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March was a good month for many of Fairfax County’s neediest young students.

Last week, the Fairfax County Office for Children proposed a $1.2 million expansion of services to help address the lengthy waiting list for Head Start. Through grants from the U.S. Department of Health and Human Services, Head Start helps localities fund comprehensive early development programs that incorporate education, health, nutrition and parenting elements.

More than 800 Fairfax children are on the waiting list for the program, which currently enrolls 1,864 children of low-income parents. It costs about $14,500 per child enrolled in Head Start, and a shortage of space and funding led to the waiting list.

We’re not sure how the waiting list on such a proven, critical program somehow swelled to nearly 1,000 kids — especially in a county with a $3.6 billion budget — but we’ll give county officials credit for stepping up and addressing it.

Investing in a child’s early development makes sense on multiple fronts, not the least of which is financial. Introducing a resource-challenged 4-year-old to academic material early on is akin to spending $30 on an oil change instead of $4,500 on a new engine a year down the road.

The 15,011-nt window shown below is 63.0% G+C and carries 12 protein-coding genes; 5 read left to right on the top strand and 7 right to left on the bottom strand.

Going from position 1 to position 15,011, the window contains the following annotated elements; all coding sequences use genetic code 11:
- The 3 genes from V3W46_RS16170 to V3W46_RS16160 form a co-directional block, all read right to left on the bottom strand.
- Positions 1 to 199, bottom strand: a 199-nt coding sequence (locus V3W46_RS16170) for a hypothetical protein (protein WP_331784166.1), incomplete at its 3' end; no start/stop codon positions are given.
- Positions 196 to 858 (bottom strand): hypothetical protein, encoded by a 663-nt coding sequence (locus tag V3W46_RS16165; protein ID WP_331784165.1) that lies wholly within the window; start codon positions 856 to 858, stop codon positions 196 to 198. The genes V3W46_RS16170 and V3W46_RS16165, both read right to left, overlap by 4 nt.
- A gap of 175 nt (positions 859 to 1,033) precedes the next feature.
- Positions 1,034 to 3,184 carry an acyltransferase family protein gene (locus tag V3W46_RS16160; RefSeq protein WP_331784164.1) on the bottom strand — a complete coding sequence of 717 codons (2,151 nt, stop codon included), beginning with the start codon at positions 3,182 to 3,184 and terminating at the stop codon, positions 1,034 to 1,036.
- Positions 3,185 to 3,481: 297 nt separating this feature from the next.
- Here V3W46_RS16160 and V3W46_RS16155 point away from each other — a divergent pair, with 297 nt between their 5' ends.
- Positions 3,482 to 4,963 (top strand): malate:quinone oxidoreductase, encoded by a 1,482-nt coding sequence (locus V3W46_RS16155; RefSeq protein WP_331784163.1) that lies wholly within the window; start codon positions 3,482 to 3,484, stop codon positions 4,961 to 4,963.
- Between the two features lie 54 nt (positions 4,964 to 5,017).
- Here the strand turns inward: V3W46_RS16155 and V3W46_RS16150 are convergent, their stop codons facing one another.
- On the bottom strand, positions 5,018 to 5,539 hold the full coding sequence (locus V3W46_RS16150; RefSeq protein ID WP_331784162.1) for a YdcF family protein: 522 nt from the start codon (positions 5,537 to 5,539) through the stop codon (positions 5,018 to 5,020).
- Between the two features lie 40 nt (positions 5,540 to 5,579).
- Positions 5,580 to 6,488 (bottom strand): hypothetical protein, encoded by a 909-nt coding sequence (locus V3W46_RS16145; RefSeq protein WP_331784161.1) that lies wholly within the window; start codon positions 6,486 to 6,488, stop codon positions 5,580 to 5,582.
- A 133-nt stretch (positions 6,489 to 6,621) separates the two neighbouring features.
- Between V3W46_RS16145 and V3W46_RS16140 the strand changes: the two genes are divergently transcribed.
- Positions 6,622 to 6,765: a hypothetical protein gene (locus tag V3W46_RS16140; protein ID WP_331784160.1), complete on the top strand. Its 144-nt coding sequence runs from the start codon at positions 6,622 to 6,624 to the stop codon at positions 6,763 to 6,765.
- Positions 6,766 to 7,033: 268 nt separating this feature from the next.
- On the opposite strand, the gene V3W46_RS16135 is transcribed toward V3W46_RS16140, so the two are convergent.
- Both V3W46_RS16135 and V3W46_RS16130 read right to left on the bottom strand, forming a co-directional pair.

On a similar note, Gov. Bob McDonnell recently signed legislation that will extend some of the momentum gained in Head Start to elementary school.

Virginia schools must provide extra help to students in kindergarten and first and second grades who perform poorly on diagnostic reading tests. Schools across the state already offer reading intervention services to third-graders who demonstrate deficiencies on the state’s Standards of Learning reading test, but the new law — which was sponsored by Del. Jim LeMunyon (R-Chantilly) gets that ball rolling two or three years earlier.

Truth be told, we’re surprised this issue wasn’t addressed years ago. It certainly doesn’t take a teacher three-plus years to determine whether one of their students needs a little more reading instruction. And the difference between comprehending material early in first grade or late in third grade will undoubtedly impact course selection at the middle school, high school and, ultimately, college level.

It isn’t rocket science. By the time every Fairfax County student finishes third grade, they should be reading on a third grade level. This new law should help transform that notion from pipe dream to reality.

In a year, when much of the legislation coming out of Richmond was either too pricey or too partisan, this one hit the mark on every level.